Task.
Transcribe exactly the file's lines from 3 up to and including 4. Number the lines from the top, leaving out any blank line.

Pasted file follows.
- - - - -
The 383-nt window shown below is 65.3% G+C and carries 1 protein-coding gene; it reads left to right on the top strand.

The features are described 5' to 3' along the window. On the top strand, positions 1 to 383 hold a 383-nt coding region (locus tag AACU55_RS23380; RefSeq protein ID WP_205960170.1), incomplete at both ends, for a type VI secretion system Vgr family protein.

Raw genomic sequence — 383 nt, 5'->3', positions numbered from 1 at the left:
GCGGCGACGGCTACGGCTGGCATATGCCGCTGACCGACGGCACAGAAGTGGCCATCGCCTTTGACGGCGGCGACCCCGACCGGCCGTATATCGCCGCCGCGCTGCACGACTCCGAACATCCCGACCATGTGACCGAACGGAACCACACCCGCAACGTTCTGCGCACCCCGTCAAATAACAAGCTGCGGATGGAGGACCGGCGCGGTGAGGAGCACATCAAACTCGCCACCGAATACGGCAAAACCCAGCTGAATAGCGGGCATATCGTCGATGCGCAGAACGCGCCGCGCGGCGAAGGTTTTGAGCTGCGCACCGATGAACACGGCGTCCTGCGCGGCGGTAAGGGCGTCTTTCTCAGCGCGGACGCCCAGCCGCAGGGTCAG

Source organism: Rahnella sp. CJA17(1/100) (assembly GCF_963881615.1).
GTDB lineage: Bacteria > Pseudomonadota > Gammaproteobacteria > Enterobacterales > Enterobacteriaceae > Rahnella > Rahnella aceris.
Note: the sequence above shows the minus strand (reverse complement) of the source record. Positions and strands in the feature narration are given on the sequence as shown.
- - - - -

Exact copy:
Raw genomic sequence — 383 nt, 5'->3', positions numbered from 1 at the left:
GCGGCGACGGCTACGGCTGGCATATGCCGCTGACCGACGGCACAGAAGTGGCCATCGCCTTTGACGGCGGCGACCCCGACCGGCCGTATATCGCCGCCGCGCTGCACGACTCCGAACATCCCGACCATGTGACCGAACGGAACCACACCCGCAACGTTCTGCGCACCCCGTCAAATAACAAGCTGCGGATGGAGGACCGGCGCGGTGAGGAGCACATCAAACTCGCCACCGAATACGGCAAAACCCAGCTGAATAGCGGGCATATCGTCGATGCGCAGAACGCGCCGCGCGGCGAAGGTTTTGAGCTGCGCACCGATGAACACGGCGTCCTGCGCGGCGGTAAGGGCGTCTTTCTCAGCGCGGACGCCCAGCCGCAGGGTCAG